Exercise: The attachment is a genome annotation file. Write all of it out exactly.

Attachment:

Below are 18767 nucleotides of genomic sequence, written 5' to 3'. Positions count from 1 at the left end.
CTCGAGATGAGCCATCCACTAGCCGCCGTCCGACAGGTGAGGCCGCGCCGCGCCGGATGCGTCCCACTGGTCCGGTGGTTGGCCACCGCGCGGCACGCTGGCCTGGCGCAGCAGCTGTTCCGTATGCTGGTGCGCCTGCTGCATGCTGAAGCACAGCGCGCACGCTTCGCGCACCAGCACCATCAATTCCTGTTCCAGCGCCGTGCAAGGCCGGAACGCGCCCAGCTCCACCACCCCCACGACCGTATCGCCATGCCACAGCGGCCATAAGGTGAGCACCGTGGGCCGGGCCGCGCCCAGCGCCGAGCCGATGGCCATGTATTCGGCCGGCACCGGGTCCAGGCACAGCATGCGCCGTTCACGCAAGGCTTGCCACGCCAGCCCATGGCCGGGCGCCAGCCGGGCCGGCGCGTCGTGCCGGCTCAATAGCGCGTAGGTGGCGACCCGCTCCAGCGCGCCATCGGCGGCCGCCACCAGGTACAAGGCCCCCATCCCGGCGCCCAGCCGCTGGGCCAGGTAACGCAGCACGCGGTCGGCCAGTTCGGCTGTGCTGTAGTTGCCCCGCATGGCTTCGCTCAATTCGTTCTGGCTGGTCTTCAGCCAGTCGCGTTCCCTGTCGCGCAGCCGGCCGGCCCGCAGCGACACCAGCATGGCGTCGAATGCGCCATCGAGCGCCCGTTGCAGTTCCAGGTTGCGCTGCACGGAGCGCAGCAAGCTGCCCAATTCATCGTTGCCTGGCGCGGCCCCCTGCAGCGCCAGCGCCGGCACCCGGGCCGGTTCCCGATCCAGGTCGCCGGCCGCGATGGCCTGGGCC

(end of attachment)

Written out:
Below are 18767 nucleotides of genomic sequence, written 5' to 3'. Positions count from 1 at the left end.
CTCGAGATGAGCCATCCACTAGCCGCCGTCCGACAGGTGAGGCCGCGCCGCGCCGGATGCGTCCCACTGGTCCGGTGGTTGGCCACCGCGCGGCACGCTGGCCTGGCGCAGCAGCTGTTCCGTATGCTGGTGCGCCTGCTGCATGCTGAAGCACAGCGCGCACGCTTCGCGCACCAGCACCATCAATTCCTGTTCCAGCGCCGTGCAAGGCCGGAACGCGCCCAGCTCCACCACCCCCACGACCGTATCGCCATGCCACAGCGGCCATAAGGTGAGCACCGTGGGCCGGGCCGCGCCCAGCGCCGAGCCGATGGCCATGTATTCGGCCGGCACCGGGTCCAGGCACAGCATGCGCCGTTCACGCAAGGCTTGCCACGCCAGCCCATGGCCGGGCGCCAGCCGGGCCGGCGCGTCGTGCCGGCTCAATAGCGCGTAGGTGGCGACCCGCTCCAGCGCGCCATCGGCGGCCGCCACCAGGTACAAGGCCCCCATCCCGGCGCCCAGCCGCTGGGCCAGGTAACGCAGCACGCGGTCGGCCAGTTCGGCTGTGCTGTAGTTGCCCCGCATGGCTTCGCTCAATTCGTTCTGGCTGGTCTTCAGCCAGTCGCGTTCCCTGTCGCGCAGCCGGCCGGCCCGCAGCGACACCAGCATGGCGTCGAATGCGCCATCGAGCGCCCGTTGCAGTTCCAGGTTGCGCTGCACGGAGCGCAGCAAGCTGCCCAATTCATCGTTGCCTGGCGCGGCCCCCTGCAGCGCCAGCGCCGGCACCCGGGCCGGTTCCCGATCCAGGTCGCCGGCCGCGATGGCCTGGGCC